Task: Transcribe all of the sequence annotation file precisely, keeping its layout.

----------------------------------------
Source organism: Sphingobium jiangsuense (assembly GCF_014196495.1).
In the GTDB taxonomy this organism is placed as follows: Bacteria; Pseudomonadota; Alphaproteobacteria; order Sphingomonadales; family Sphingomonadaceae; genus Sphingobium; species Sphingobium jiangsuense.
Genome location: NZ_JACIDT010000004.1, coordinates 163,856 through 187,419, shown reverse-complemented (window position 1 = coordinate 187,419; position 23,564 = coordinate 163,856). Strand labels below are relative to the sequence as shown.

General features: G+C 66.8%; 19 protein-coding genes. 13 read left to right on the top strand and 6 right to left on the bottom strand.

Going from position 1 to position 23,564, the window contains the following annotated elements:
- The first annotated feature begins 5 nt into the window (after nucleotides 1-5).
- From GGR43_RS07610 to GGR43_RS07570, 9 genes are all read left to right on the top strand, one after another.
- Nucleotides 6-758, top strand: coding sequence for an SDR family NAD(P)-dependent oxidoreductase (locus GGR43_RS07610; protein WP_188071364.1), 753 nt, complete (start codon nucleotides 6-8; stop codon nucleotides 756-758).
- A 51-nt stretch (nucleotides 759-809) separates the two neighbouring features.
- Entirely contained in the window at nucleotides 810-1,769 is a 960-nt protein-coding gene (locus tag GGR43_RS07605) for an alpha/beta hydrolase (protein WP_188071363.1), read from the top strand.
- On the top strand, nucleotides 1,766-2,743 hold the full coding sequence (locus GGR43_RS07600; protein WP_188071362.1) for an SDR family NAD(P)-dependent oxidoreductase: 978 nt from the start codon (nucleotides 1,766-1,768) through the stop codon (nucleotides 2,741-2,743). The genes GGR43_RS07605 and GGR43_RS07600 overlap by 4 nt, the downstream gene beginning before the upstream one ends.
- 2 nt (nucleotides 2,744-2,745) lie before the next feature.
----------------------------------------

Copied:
Source organism: Sphingobium jiangsuense (assembly GCF_014196495.1).
In the GTDB taxonomy this organism is placed as follows: Bacteria; Pseudomonadota; Alphaproteobacteria; order Sphingomonadales; family Sphingomonadaceae; genus Sphingobium; species Sphingobium jiangsuense.
Genome location: NZ_JACIDT010000004.1, coordinates 163,856 through 187,419, shown reverse-complemented (window position 1 = coordinate 187,419; position 23,564 = coordinate 163,856). Strand labels below are relative to the sequence as shown.

General features: G+C 66.8%; 19 protein-coding genes. 13 read left to right on the top strand and 6 right to left on the bottom strand.

Going from position 1 to position 23,564, the window contains the following annotated elements:
- The first annotated feature begins 5 nt into the window (after nucleotides 1-5).
- From GGR43_RS07610 to GGR43_RS07570, 9 genes are all read left to right on the top strand, one after another.
- Nucleotides 6-758, top strand: coding sequence for an SDR family NAD(P)-dependent oxidoreductase (locus GGR43_RS07610; protein WP_188071364.1), 753 nt, complete (start codon nucleotides 6-8; stop codon nucleotides 756-758).
- A 51-nt stretch (nucleotides 759-809) separates the two neighbouring features.
- Entirely contained in the window at nucleotides 810-1,769 is a 960-nt protein-coding gene (locus tag GGR43_RS07605) for an alpha/beta hydrolase (protein WP_188071363.1), read from the top strand.
- On the top strand, nucleotides 1,766-2,743 hold the full coding sequence (locus GGR43_RS07600; protein WP_188071362.1) for an SDR family NAD(P)-dependent oxidoreductase: 978 nt from the start codon (nucleotides 1,766-1,768) through the stop codon (nucleotides 2,741-2,743). The genes GGR43_RS07605 and GGR43_RS07600 overlap by 4 nt, the downstream gene beginning before the upstream one ends.
- 2 nt (nucleotides 2,744-2,745) lie before the next feature.